This unveiled family history made me view Jacob’s and Clara’s autograph books in a more emotional light. Without these details, I would have overlooked the evidence of genuine affection this combined family had for one another. Elmer’s and Winn’s signatures appear all over the pages of Clara’s book. Winn wrote on December 30, 1895:

“My friend mother is a comforter and love to me.
That when you read this you remember me.
No one like a friend so clear to me,
Winnie Wolfe.”

Also touching, Elmer wrote in his stepfather’s autograph book on January 25, 1895: “When this you see/Think of me/Your boy, Elmer.” For me, this experience was a powerful example of how archival research can bring to the surface individual voices and family stories that may otherwise be lost in historical narratives.

After all of this research, I still had one mystery to solve—how these autograph books ended up in the IU Archives in the first place. The fourth autograph book was owned by “Rosa,” although her last name was not immediately evident. Her autograph book, kept 1881 through 1886, is full of the same charming paper stickers that appear in Jacob A. Zoll’s books. Rosa’s friend Charley Frankenberger attached a sticker of mallard ducks to his humorous message on February 3, 1884: “May all your days/Be spent in piece [sic] /And your old/Man dies in Greace [sic].”

From Rosa Wolfe’s autograph book (1886), 2007/068, Indiana University Archives

To identify the mysterious “Rosa,” I turned to the rosters of Indiana University graduates held in the Archives reading room, and noted relevant surnames from these autograph books. After cross-referencing the names with Ancestry records, I found one exact match: Ralph Verlon Wolfe, who graduated between 1936 and 1939. His mother’s name? Rosa Wolfe. Coincidences aside, I found it highly probable that Ralph’s mother was Rosa Wolfe, the autograph book’s original owner. Genealogy records provided evidence that Rosa lived in southern Illinois and Indiana, and had some of the same relatives as Elmer and Winn Wolfe. Thus, I made an educated connection that Ralph Wolfe (or one of his own descendants) donated this entire set of autograph books as a family collection.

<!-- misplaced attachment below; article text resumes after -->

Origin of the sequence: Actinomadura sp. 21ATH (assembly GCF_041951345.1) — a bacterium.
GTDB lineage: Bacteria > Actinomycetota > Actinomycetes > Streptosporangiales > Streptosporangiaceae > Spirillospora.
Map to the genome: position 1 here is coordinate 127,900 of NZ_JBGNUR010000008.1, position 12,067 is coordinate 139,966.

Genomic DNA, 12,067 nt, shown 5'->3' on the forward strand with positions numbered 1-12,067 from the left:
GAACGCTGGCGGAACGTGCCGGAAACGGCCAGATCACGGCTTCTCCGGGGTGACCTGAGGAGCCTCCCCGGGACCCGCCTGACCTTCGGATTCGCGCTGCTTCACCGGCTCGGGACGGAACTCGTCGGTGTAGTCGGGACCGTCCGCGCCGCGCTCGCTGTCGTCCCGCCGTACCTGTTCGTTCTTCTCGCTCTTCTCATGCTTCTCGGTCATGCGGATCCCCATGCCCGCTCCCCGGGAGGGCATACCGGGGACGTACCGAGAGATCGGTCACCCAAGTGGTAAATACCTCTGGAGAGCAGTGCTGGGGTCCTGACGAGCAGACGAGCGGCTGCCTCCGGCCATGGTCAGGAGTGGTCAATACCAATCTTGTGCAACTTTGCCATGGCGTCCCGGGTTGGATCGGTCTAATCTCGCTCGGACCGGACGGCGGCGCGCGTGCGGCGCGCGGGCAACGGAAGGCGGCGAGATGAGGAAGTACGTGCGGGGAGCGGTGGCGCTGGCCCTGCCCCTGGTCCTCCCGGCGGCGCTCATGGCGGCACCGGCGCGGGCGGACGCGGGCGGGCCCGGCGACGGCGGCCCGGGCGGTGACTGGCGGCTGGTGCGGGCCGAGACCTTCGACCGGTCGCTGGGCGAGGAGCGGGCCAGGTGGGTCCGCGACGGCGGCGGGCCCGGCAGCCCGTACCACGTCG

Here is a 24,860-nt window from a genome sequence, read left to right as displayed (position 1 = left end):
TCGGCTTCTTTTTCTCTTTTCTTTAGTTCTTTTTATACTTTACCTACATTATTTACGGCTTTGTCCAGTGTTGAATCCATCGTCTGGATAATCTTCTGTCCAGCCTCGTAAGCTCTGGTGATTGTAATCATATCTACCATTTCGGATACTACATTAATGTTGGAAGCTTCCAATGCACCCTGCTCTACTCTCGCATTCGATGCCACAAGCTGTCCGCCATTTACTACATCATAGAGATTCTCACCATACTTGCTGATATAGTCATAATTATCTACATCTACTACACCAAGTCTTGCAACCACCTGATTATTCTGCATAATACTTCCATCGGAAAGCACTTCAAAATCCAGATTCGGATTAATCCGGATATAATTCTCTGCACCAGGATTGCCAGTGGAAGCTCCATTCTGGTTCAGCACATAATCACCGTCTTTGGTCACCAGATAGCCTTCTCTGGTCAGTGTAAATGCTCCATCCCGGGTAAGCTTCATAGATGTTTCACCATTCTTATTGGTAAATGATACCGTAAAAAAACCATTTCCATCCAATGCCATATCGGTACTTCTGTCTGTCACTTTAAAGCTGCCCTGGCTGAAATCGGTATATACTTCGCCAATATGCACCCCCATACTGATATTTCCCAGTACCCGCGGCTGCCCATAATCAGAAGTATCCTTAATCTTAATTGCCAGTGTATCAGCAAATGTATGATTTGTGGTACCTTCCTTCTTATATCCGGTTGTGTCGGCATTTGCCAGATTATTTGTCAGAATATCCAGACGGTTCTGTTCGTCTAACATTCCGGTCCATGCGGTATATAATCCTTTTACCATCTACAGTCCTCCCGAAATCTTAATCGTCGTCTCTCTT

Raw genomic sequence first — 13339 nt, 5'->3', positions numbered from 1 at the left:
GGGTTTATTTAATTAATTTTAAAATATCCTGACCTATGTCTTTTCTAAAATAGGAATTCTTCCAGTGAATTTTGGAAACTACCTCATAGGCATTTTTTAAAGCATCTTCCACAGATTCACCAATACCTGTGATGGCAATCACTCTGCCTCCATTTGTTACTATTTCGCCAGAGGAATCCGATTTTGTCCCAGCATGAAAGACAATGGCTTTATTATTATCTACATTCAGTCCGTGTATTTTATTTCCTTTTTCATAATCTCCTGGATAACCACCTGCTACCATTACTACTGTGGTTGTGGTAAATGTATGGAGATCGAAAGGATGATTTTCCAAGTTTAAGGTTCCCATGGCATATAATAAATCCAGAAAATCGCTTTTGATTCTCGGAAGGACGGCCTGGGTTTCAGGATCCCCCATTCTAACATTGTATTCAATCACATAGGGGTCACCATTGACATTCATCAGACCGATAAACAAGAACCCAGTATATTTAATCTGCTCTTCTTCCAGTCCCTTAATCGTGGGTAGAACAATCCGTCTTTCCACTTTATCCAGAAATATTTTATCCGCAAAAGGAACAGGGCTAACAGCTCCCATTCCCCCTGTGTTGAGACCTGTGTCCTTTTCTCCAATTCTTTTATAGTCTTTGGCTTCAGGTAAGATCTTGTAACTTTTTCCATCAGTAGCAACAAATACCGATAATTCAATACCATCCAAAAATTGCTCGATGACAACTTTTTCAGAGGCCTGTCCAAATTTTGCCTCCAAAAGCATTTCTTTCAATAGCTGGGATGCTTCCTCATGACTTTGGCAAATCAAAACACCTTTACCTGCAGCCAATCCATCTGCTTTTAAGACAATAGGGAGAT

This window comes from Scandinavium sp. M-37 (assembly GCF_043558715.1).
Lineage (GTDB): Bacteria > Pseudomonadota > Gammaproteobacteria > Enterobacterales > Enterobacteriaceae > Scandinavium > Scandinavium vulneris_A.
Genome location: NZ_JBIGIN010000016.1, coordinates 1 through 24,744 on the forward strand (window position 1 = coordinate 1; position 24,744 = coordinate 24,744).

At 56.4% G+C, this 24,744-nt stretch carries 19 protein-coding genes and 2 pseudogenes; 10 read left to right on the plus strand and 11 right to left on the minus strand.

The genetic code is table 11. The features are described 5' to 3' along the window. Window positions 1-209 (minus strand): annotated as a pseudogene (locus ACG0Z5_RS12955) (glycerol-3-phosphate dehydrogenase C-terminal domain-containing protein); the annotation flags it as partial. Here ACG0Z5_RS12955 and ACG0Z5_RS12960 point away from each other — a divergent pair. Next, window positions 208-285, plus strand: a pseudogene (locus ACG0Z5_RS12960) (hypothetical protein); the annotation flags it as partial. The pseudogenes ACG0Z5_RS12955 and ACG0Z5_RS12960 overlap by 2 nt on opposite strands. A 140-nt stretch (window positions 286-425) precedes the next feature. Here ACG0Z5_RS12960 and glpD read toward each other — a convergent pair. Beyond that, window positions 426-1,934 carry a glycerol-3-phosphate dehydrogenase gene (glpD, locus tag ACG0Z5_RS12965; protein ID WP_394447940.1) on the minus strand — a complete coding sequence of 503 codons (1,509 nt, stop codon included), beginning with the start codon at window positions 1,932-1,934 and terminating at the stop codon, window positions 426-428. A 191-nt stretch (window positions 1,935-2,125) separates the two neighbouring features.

Combing through genealogy and I.U.-specific records to map these autograph books was a real archival journey for me. The autograph books provide an intimate, and even touching glimpse into historical family dynamics. To view these special objects yourself, contact the Indiana University Archives.

2007/068, Indiana University Archives

James Robert “Bob” Leffler: The Discovery in Archival Research